The biggest streaming companies, Youtube and Netflix, use a combination of Adaptive Bitrate (ABR) and Multi-bitrate (MBR) streaming on their video players.
On the one hand, ABR streaming sets the media quality in “Auto.” It gives less control over the streaming bitrates and resolution settings to the viewer. ABR adapts the video’s quality to the fluctuations of the local resources, which is usually a more comfortable approach to provide the highest quality while avoiding buffering automatically.
MBR streaming, on the other hand, encodes, transcodes, and delivers the same array of videos with different qualities (as ABR does), but gives viewers more control over a “predictable quality.” MBR is often preferred for live streaming because it uses fewer resources on the source and destination.
In this solution brief, we will review the common challenges faced by MBR streaming services. MBR requires encoding and transcoding an array of video feeds with multiple bitrates, which takes intensive computing-processing. And if the streaming needs to go live, the bandwidth at the source also must be capable of forwarding multiple files in “near” real-time.
To solve these challenges, Lanner provides a GPU-assisted hardware encoding/transcoding solution with high bandwidth and optimal computing performance to optimize MBR streaming.
Lanner NCA-5210 is a rackmount network appliance with optimal computing capabilities. This appliance is accompanied by the NCS2-NV02 module, which enables the GPU hardware-based encoding/transcoding. The solution speed ups encoding and transcoding, which is critical for MBR streaming.
Times are changed, and so has Internet bandwidth capacity. Now, it is even possible to deliver live stream high-resolution 4K renditions to multiple viewers. But not everybody has the right resources to access live 4K streams.
Before streaming a single live video in 4K, streaming services should apply transcoding/encoding workloads to create multiple renditions with different bitrates and resolutions. Providing MBR streaming opens broader markets and audiences for streaming services.
But MBR streaming can be challenging.
Intensive Computer Processing
Encoding workloads using H.264 or H.265, compress a streaming video source (live or file video) and create different outputs with various bitrates and resolutions. In the same case, transcoding takes an encoded file and changes codecs, bitrates, and resolutions.
The MBR streaming couldn’t work if the server performing encoding/transcoding is not prepared for these demanding workloads. Encoding and transcoding MBR streams, especially live ones, and producing efficient results in real-time can be quite computer-intensive.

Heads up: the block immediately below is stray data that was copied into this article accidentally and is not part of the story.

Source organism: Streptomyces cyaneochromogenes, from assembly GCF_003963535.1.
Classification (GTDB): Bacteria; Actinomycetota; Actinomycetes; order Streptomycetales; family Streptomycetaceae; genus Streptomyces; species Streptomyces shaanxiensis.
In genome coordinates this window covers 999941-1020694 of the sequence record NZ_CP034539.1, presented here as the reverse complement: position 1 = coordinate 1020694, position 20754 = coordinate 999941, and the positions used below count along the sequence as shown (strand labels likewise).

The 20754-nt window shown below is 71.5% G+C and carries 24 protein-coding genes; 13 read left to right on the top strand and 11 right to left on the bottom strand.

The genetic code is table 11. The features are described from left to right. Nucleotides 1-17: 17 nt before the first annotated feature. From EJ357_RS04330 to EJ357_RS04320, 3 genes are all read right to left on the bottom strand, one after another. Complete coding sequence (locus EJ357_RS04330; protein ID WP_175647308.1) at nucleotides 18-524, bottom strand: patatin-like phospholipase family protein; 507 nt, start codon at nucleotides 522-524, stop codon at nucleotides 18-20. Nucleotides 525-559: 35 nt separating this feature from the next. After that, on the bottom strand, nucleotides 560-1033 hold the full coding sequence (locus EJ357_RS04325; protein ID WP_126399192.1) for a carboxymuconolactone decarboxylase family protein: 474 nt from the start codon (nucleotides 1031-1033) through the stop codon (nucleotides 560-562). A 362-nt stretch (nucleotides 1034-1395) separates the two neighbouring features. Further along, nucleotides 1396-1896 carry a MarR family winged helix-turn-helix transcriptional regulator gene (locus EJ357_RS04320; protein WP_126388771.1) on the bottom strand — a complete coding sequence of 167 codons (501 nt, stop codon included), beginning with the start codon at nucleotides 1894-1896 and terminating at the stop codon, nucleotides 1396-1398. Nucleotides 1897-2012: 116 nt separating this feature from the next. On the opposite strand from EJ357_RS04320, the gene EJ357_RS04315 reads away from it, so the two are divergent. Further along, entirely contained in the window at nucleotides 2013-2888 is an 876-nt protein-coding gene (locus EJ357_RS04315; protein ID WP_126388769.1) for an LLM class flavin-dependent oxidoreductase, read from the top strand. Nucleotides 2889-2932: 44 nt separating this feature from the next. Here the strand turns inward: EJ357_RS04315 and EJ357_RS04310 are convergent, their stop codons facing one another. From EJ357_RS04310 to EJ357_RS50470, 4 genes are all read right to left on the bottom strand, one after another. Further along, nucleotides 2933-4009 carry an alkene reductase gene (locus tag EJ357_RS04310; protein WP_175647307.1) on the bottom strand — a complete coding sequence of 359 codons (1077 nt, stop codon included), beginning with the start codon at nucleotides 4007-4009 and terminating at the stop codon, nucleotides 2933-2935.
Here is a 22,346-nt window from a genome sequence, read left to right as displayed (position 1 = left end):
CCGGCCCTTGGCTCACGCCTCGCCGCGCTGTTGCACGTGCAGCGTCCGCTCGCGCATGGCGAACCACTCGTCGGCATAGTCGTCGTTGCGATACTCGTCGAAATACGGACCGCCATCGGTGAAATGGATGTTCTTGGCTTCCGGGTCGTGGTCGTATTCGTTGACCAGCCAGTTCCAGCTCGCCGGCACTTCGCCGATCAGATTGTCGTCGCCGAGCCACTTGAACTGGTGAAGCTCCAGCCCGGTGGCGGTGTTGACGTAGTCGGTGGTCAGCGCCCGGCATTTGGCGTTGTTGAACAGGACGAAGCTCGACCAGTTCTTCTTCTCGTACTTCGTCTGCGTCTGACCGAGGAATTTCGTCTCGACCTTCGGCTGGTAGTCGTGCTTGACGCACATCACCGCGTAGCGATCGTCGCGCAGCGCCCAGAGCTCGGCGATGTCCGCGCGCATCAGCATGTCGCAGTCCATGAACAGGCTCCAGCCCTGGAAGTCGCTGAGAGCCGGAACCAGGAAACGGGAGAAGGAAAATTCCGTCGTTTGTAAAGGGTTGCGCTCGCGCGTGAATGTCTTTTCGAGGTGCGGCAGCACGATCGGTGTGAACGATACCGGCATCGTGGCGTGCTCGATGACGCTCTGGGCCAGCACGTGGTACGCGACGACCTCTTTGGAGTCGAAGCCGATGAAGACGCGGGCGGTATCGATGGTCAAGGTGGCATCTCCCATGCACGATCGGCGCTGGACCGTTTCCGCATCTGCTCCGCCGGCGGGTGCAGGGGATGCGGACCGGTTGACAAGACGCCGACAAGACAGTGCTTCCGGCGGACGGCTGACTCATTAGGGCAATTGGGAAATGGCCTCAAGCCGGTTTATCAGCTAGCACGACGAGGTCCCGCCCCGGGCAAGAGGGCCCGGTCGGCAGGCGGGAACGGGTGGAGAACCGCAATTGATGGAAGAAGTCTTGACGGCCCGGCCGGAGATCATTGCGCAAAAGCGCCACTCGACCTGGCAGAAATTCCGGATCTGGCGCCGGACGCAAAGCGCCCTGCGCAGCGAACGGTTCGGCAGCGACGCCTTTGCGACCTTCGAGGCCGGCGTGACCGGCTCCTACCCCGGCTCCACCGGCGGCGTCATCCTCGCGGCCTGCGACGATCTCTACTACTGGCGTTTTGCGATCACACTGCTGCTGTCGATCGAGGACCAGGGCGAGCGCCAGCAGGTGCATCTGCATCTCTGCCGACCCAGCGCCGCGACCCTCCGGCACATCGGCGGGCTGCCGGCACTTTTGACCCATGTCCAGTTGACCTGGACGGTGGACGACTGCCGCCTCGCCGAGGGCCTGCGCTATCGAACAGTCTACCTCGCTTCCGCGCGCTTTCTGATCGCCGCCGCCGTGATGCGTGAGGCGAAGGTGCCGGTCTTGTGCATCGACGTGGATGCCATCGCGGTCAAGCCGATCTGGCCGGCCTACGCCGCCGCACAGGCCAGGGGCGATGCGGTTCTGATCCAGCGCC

The whole idea of MBR streaming is to have the content viewer choose among multiple available bitrates. Depending on the Internet bandwidth, the viewer may decide between a higher bitrate vs. lower buffering.
So bandwidth speed is not a problem at the destination; that’s precisely what MBR and CDNs solve, but it is a challenge at the source where live streaming content needs to be uploaded in near real-time.
A single raw video file has the highest bitrate and the largest size possible. But when this single file gets encoded in multiple renditions at different bitrates and resolutions, each file requires a storage unit at the source, which in most cases is pushed to the CDN.
MBR streaming needs to have abundant storage for its multiple bitrate and resolution versions.
Solution: Lanner’s Network Transcoder for MBR streaming
The Multi Bitrate MBR solution presented in this brief can take a high-quality media file and encode it into multiple streams at different bitrates. The multiple streams at different bitrates are broadcasted simultaneously over a fast bandwidth to a streaming server or CDN.
The components for the solution are:
- High-Quality Media Source.
- High bandwidth and GPU-assisted Hardware Encoding/Transcoding Server.
- Streaming Servers (CDN) and MBR Streaming Software.
High-Quality Media Source
Original live video feeds are usually the highest in quality but the largest in size. If cameras do not have built-in compression mechanisms, they’ll end up creating an enormous video feed, which is unacceptable for a streaming service.
Most modern cameras have built-in encoding capabilities. They can capture live video, encode it on-the-fly using HEVC (H.265) or H.264, and output a single file (full HD or UHD) but much lower in size.